One of the earliest memories from my childhood in Stockholm is not about things I did or the outer world I encountered, but about a metaphorical image I associate with my evening prayer — “Gud som haver barnen kär” (God, who holds the children dear):
Gud som haver barnen kär,
se till mig som liten är.
Vart jag mig i världen vänder
står min lycka i Guds händer.
Lyckan kommer, lyckan går,
den Gud älskar, lyckan får.
(God who holds the children dear, care for me who is so small. Wherever I go in the world, my happiness lies in the hand of God. Happiness comes, happiness goes, those whom God loves will be happy.)
Every word of this very popular Swedish childrens prayer is forever imprinted in my mind; probably because I seem to have said it every evening, from early childhood up to the age of nine, and maybe even later (“Thomas and I alone at home. He went to bed reasonably early and we read God Who Holds the Children Dear”, wrote my grandfather in his diary in March 1956).
But I don’t have any memories whatsoever of saying the prayer. I don’t remember actually saying the words, or the social situation, or the time and place.
What I do remember, however, when I repeat these words today, is the image that went through my mind 60-65 years ago when I said the prayer.
Not our iron – but it could have been.
When I say the penultimate line “Lyckan kommer, lyckan går” (Happiness comes, happiness goes) today, I still remember having the inner image of an iron moving forth and back on an ironing board: Iron comes, iron goes.
(an anonymous German woman)
I probably didn’t understand what the word ‘lycka’ (happiness) meant. But ‘coming’ and ‘going’ were both familiar words; and ironing was an everyday household chore (for the women in our family) in the early 1950s, and was an easily available and appropriate metaphor for how something could ‘come’ and ‘go’.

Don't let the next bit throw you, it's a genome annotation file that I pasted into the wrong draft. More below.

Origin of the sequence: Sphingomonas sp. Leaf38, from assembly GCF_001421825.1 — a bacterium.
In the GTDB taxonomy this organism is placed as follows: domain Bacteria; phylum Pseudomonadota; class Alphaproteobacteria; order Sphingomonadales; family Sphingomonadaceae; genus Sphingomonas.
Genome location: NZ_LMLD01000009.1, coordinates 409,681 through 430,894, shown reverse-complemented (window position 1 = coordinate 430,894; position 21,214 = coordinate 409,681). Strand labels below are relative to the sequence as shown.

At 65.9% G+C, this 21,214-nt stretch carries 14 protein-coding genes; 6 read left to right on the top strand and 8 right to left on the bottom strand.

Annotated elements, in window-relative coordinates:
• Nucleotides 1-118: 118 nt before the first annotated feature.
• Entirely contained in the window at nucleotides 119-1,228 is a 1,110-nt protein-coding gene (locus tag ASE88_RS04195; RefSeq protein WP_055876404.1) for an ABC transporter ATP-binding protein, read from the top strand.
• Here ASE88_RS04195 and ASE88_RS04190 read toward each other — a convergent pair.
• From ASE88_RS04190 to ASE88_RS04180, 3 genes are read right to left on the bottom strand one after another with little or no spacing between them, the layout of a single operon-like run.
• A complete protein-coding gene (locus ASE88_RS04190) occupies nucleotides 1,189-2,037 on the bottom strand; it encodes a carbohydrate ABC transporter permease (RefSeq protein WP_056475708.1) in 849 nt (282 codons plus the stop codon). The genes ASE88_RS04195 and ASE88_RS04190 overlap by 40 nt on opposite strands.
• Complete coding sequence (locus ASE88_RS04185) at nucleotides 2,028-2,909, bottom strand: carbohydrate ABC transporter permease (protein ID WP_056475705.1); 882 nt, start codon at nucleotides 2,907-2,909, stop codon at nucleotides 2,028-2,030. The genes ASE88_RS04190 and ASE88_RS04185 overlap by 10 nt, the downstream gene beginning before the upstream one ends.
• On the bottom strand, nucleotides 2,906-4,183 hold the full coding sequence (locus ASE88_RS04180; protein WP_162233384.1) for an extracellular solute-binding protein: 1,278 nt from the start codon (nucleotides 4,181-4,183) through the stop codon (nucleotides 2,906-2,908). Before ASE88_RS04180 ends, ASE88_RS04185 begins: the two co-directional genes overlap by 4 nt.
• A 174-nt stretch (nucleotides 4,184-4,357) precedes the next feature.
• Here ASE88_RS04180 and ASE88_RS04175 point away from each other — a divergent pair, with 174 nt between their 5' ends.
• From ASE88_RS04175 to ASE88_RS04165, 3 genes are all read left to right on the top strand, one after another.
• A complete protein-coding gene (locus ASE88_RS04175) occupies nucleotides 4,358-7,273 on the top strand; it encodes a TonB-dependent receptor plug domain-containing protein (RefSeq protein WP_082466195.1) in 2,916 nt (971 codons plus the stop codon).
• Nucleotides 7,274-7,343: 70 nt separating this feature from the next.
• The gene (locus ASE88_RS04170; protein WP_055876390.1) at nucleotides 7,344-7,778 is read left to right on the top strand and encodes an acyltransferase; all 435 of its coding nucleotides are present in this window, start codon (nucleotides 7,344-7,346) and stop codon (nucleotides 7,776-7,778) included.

I guess children often use physical metaphors when trying to conceptualise abstract concepts, when having books read to them, or hearing songs or prayers. But what interests me in this case is the memory aspects — namely, that it is the metaphorical image evoked by saying the prayer that has remained in my mind until this very day, whereas the memory of the actual, situated everynight act of praying seems to be lost in time.
Originally posted on Facebook (1 November 2015), this post generated comments from Inge-Bert Täljedal, Kenneth Caneva and Signe Hegelund:
Inge-Bert Täljedal: Interesting. The account of your childhood memory with its focus on the verbal and non-verbal symbolic representations of “come” and “go” sounds pretty Freudian to me. Perhaps a good and efficient working with anxiety linked to separation?
Inge-Bert Täljedal: […]By the way, I think your translation of the children’s prayer was a bit in error. Although, admittedly, the Swedish text is ambiguous, it would be blasmephous to insinuate that God does not love all children. So, instead of “those whom God loves” it should probably be “those who love God”… By the way, probably because of this language ambiguity some families used another last line of the prayer: “Gud förbliver Fader vår” (“God remains our Father.) For some reason I guess that your version was popular in so-called “free” or “dissenter” church circles, while the verision mentioned here was more popular in Church of Sweden circles. But I am not sure. At any rate, you must not teach children that some children are not loved.